Bicyclist killed in hit-and-run was UC Berkeley chief lawyer

- A bike ride ended tragically Sunday morning just west of Guerneville, when a cyclist was struck and killed UC Berkeley's chief counsel, who was standing on the side of the road.

The driver paused, but did not stop, and the California Highway Patrol has identified a "person of interest" in the death of 59-year-old Christopher Patti, who was Cal's top lawyer.

Investigators Monday night were still seeking 28-year-old Jonathan Ritter, and urging him to come in for questioning.

"The car got off the road, and got in that loose gravel and started sliding sideways," described Monte Rio Fire Chief Steve Baxman, "and the driver slid all the way across two lanes into the guard rail."

Witnesses said the BMW was going too fast to safely navigate a curve on Highway 116.

Baxman arrived about 8:45 a.m. to find the damaged car already gone, a mangled bicycle with its light still flashing, and Patti lifeless on the highway shoulder.
"

It's just too bad. Sunday morning, a guy going for a bicycle ride, it's just not fair," Baxman told KTVU.

Patti had pulled well off the busy road to stop and look at his phone.

The impact threw him onto the trunk of the BMW, and slammed him against the rear window, shattering it.    

"He did everything right, " Baxman said, "with the right gear, reflectors, flashing lights on his bike, and a helmet on. He was where he was supposed to be."

Patti had a legal career with University of California spanning almost 30 years.

He began as counsel for the UC system, and in 2010 became the lead attorney for UC Berkeley. UC Berkeley issued a statement expressing grief and praise for Patti. The chancellor described him as smart and compassionate, an extraordinary colleague who loved the university, and was motivated by integrity in all he did.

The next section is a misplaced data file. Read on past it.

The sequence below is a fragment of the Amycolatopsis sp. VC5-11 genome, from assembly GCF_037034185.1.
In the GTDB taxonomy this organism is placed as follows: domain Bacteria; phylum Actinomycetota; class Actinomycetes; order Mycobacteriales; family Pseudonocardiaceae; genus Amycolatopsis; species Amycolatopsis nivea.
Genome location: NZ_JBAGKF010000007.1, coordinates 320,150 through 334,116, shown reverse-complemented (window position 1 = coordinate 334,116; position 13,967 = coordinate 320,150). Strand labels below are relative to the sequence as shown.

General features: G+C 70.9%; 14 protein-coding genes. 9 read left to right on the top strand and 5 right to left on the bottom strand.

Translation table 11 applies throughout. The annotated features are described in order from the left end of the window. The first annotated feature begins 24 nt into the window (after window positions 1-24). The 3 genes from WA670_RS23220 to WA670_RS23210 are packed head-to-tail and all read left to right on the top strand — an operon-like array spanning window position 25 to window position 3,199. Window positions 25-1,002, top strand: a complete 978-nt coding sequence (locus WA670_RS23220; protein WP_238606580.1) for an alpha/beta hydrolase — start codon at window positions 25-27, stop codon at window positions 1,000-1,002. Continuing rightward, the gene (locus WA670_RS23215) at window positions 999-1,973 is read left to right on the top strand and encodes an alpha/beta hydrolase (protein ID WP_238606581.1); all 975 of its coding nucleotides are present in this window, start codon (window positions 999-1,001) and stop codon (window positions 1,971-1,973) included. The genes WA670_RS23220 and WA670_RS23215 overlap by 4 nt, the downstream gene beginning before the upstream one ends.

Patti lived in Berkeley, and was married with two sons. Associates say he was an avid cyclist.
"Without the driver stopping at the scene, all we can go on is the information people are telling us," said Sgt. Erik Egide of the Santa Rosa CHP office.

A license plate was recovered on the ground where the car hit a guard rail.

By that point, the BMW had spun around to face the opposite direction, and the driver took off toward Guerneville. The vehicle was later found abandoned near Rio Nido.

The registered owner identified Ritter as the person who had borrowed the car.

"We are calling him a person of interest, and we are looking for him, but we would also like him to turn himself in," said Sgt. Egide.

Neighbors who heard the engine roar, the tires skid, then the collision, came running out but there was nothing anyone could do to help Patti.

"What happened was this kid, Ritter went out of control because he was going too fast," witness Jessica Diurni told KTVU.

"He might have been a rage," Diurni continued, "because I've seen him fighting with his girlfriend, he gets enraged, and he was driving like he was angry."

Baxman also knows Ritter, who he describes as a "street person," and says he's been spotted in the community in the two days since the fatal hit and run.

"I don't think anybody is going to hide him after this, even his best friends," noted Baxman, "because you don't do this kind of stuff and walk away. Where is your regard for that injured person, you have to stop and see if you can help them."

 

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